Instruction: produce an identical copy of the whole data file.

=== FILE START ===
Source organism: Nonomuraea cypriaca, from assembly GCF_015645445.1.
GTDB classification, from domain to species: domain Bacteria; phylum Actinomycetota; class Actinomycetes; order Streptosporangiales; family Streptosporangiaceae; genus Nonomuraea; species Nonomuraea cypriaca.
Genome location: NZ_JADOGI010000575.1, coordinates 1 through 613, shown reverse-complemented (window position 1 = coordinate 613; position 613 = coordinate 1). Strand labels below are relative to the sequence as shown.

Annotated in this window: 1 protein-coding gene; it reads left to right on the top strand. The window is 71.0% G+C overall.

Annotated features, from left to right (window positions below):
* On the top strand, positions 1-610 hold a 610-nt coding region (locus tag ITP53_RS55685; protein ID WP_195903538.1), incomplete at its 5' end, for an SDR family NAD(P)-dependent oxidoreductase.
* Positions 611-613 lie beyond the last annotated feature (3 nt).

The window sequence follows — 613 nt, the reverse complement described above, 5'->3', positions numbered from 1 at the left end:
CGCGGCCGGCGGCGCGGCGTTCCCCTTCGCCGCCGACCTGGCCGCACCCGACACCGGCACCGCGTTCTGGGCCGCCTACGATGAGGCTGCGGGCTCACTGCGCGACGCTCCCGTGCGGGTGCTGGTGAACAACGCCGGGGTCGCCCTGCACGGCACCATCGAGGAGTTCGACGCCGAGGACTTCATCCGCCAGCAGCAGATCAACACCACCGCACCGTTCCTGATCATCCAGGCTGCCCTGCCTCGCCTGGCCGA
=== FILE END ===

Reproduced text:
Source organism: Nonomuraea cypriaca, from assembly GCF_015645445.1.
GTDB classification, from domain to species: domain Bacteria; phylum Actinomycetota; class Actinomycetes; order Streptosporangiales; family Streptosporangiaceae; genus Nonomuraea; species Nonomuraea cypriaca.
Genome location: NZ_JADOGI010000575.1, coordinates 1 through 613, shown reverse-complemented (window position 1 = coordinate 613; position 613 = coordinate 1). Strand labels below are relative to the sequence as shown.

Annotated in this window: 1 protein-coding gene; it reads left to right on the top strand. The window is 71.0% G+C overall.

Annotated features, from left to right (window positions below):
* On the top strand, positions 1-610 hold a 610-nt coding region (locus tag ITP53_RS55685; protein ID WP_195903538.1), incomplete at its 5' end, for an SDR family NAD(P)-dependent oxidoreductase.
* Positions 611-613 lie beyond the last annotated feature (3 nt).

The window sequence follows — 613 nt, the reverse complement described above, 5'->3', positions numbered from 1 at the left end:
CGCGGCCGGCGGCGCGGCGTTCCCCTTCGCCGCCGACCTGGCCGCACCCGACACCGGCACCGCGTTCTGGGCCGCCTACGATGAGGCTGCGGGCTCACTGCGCGACGCTCCCGTGCGGGTGCTGGTGAACAACGCCGGGGTCGCCCTGCACGGCACCATCGAGGAGTTCGACGCCGAGGACTTCATCCGCCAGCAGCAGATCAACACCACCGCACCGTTCCTGATCATCCAGGCTGCCCTGCCTCGCCTGGCCGA